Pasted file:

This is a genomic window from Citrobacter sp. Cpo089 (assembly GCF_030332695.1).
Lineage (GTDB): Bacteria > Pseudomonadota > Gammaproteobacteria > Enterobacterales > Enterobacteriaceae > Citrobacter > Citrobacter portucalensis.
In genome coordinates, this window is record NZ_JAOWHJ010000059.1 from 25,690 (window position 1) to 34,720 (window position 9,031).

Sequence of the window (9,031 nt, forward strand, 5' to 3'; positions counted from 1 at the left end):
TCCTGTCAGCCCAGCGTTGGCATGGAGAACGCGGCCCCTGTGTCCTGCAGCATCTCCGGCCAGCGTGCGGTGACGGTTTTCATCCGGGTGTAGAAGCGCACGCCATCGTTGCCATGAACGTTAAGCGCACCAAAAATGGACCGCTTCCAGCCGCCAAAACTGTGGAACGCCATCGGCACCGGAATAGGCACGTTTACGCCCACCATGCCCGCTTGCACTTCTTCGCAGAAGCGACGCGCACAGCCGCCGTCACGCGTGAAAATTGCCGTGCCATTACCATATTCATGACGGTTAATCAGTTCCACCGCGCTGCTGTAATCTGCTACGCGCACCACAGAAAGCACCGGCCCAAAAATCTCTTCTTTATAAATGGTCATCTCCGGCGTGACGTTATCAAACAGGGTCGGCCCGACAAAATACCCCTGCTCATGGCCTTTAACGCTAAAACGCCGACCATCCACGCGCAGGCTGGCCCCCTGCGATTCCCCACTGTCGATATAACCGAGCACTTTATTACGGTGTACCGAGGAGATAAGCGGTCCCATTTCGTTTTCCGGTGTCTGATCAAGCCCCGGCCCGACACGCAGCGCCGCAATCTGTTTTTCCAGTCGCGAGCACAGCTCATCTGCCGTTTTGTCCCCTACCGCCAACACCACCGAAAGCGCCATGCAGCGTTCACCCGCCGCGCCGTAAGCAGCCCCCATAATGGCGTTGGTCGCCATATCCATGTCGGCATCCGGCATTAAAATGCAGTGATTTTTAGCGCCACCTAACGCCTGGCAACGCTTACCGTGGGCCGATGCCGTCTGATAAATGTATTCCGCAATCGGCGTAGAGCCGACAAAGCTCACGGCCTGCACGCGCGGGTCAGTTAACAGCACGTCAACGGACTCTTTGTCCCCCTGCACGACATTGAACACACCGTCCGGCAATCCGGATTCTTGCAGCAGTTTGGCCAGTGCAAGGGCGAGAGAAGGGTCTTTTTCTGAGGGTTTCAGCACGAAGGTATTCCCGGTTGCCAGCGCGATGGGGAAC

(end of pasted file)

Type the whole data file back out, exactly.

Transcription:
This is a genomic window from Citrobacter sp. Cpo089 (assembly GCF_030332695.1).
Lineage (GTDB): Bacteria > Pseudomonadota > Gammaproteobacteria > Enterobacterales > Enterobacteriaceae > Citrobacter > Citrobacter portucalensis.
In genome coordinates, this window is record NZ_JAOWHJ010000059.1 from 25,690 (window position 1) to 34,720 (window position 9,031).

Sequence of the window (9,031 nt, forward strand, 5' to 3'; positions counted from 1 at the left end):
TCCTGTCAGCCCAGCGTTGGCATGGAGAACGCGGCCCCTGTGTCCTGCAGCATCTCCGGCCAGCGTGCGGTGACGGTTTTCATCCGGGTGTAGAAGCGCACGCCATCGTTGCCATGAACGTTAAGCGCACCAAAAATGGACCGCTTCCAGCCGCCAAAACTGTGGAACGCCATCGGCACCGGAATAGGCACGTTTACGCCCACCATGCCCGCTTGCACTTCTTCGCAGAAGCGACGCGCACAGCCGCCGTCACGCGTGAAAATTGCCGTGCCATTACCATATTCATGACGGTTAATCAGTTCCACCGCGCTGCTGTAATCTGCTACGCGCACCACAGAAAGCACCGGCCCAAAAATCTCTTCTTTATAAATGGTCATCTCCGGCGTGACGTTATCAAACAGGGTCGGCCCGACAAAATACCCCTGCTCATGGCCTTTAACGCTAAAACGCCGACCATCCACGCGCAGGCTGGCCCCCTGCGATTCCCCACTGTCGATATAACCGAGCACTTTATTACGGTGTACCGAGGAGATAAGCGGTCCCATTTCGTTTTCCGGTGTCTGATCAAGCCCCGGCCCGACACGCAGCGCCGCAATCTGTTTTTCCAGTCGCGAGCACAGCTCATCTGCCGTTTTGTCCCCTACCGCCAACACCACCGAAAGCGCCATGCAGCGTTCACCCGCCGCGCCGTAAGCAGCCCCCATAATGGCGTTGGTCGCCATATCCATGTCGGCATCCGGCATTAAAATGCAGTGATTTTTAGCGCCACCTAACGCCTGGCAACGCTTACCGTGGGCCGATGCCGTCTGATAAATGTATTCCGCAATCGGCGTAGAGCCGACAAAGCTCACGGCCTGCACGCGCGGGTCAGTTAACAGCACGTCAACGGACTCTTTGTCCCCCTGCACGACATTGAACACACCGTCCGGCAATCCGGATTCTTGCAGCAGTTTGGCCAGTGCAAGGGCGAGAGAAGGGTCTTTTTCTGAGGGTTTCAGCACGAAGGTATTCCCGGTTGCCAGCGCGATGGGGAAC